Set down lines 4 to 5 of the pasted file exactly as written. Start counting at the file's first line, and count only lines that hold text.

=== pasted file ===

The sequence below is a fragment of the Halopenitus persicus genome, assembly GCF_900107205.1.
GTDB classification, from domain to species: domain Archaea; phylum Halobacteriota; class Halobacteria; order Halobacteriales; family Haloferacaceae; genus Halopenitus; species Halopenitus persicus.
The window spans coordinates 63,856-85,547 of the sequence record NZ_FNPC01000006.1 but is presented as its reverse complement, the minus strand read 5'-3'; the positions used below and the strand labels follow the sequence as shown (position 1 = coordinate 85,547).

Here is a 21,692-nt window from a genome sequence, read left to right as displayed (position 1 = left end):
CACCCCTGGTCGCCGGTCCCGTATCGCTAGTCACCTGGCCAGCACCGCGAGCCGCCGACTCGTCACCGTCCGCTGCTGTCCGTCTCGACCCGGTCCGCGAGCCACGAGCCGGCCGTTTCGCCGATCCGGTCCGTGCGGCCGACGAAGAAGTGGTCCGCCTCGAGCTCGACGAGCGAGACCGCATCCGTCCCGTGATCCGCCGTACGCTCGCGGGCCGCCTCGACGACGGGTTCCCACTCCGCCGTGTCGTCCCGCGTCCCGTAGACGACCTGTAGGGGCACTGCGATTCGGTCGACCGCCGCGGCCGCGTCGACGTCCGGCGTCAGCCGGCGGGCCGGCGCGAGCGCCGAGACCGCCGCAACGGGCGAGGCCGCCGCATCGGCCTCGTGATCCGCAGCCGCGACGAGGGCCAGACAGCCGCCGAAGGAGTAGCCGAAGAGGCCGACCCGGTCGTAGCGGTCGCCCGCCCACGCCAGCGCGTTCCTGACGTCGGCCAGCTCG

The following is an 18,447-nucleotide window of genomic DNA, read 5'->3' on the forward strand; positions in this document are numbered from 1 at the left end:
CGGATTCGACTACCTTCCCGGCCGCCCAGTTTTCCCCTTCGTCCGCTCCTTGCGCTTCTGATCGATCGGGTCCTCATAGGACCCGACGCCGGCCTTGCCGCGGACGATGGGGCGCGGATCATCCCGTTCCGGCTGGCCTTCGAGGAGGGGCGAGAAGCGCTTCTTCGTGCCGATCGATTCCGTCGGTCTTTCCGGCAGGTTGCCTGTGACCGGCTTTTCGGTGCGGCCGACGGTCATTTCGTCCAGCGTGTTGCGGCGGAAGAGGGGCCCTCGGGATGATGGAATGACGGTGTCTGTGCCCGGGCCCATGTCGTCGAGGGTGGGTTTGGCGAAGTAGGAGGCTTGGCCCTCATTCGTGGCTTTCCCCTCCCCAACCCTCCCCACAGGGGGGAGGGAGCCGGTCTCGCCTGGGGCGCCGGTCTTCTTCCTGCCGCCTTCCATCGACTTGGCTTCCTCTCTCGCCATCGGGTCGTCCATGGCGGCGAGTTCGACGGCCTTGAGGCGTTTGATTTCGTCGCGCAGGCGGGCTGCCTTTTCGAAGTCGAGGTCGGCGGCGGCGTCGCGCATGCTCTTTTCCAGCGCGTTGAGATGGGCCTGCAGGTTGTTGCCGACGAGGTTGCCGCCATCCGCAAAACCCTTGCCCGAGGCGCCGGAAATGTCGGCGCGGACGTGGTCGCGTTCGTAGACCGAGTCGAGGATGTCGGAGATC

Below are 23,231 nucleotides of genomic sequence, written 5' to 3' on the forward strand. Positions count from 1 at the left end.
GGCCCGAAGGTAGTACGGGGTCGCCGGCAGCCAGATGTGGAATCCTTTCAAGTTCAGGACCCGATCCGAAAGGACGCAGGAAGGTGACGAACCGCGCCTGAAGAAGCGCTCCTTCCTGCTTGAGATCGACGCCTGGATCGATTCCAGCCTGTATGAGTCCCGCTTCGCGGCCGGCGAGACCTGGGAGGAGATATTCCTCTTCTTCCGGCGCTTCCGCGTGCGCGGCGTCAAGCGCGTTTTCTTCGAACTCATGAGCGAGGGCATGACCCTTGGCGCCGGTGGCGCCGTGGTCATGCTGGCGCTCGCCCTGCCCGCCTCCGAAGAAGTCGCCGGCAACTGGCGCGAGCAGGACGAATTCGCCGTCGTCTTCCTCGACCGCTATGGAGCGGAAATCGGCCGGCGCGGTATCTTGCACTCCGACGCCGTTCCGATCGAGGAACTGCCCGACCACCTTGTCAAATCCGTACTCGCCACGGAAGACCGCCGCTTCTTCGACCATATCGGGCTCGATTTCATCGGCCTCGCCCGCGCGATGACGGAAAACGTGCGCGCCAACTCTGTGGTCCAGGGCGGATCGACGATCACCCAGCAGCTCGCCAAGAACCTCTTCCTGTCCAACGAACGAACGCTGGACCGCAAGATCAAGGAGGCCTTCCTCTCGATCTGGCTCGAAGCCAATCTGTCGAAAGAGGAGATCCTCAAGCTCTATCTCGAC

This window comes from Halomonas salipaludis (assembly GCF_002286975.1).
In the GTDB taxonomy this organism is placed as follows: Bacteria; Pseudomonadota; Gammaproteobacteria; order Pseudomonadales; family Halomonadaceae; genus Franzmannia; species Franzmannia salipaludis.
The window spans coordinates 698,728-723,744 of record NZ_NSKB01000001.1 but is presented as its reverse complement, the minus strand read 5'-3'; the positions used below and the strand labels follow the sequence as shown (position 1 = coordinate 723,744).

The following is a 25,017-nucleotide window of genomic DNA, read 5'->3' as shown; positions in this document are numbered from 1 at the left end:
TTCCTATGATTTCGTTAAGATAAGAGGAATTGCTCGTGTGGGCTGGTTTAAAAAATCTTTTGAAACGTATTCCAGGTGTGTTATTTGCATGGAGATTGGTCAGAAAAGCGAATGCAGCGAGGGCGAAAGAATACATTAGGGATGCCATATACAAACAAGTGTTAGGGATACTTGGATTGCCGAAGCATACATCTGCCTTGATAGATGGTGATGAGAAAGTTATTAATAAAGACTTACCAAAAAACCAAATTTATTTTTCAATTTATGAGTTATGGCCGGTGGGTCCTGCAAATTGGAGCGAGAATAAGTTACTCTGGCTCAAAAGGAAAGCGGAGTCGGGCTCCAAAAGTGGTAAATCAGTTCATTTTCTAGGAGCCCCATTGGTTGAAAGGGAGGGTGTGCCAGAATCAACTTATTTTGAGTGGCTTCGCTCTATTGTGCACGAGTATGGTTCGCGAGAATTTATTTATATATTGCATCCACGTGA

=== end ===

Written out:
Here is a 21,692-nt window from a genome sequence, read left to right as displayed (position 1 = left end):
CACCCCTGGTCGCCGGTCCCGTATCGCTAGTCACCTGGCCAGCACCGCGAGCCGCCGACTCGTCACCGTCCGCTGCTGTCCGTCTCGACCCGGTCCGCGAGCCACGAGCCGGCCGTTTCGCCGATCCGGTCCGTGCGGCCGACGAAGAAGTGGTCCGCCTCGAGCTCGACGAGCGAGACCGCATCCGTCCCGTGATCCGCCGTACGCTCGCGGGCCGCCTCGACGACGGGTTCCCACTCCGCCGTGTCGTCCCGCGTCCCGTAGACGACCTGTAGGGGCACTGCGATTCGGTCGACCGCCGCGGCCGCGTCGACGTCCGGCGTCAGCCGGCGGGCCGGCGCGAGCGCCGAGACCGCCGCAACGGGCGAGGCCGCCGCATCGGCCTCGTGATCCGCAGCCGCGACGAGGGCCAGACAGCCGCCGAAGGAGTAGCCGAAGAGGCCGACCCGGTCGTAGCGGTCGCCCGCCCACGCCAGCGCGTTCCTGACGTCGGCCAGCTCG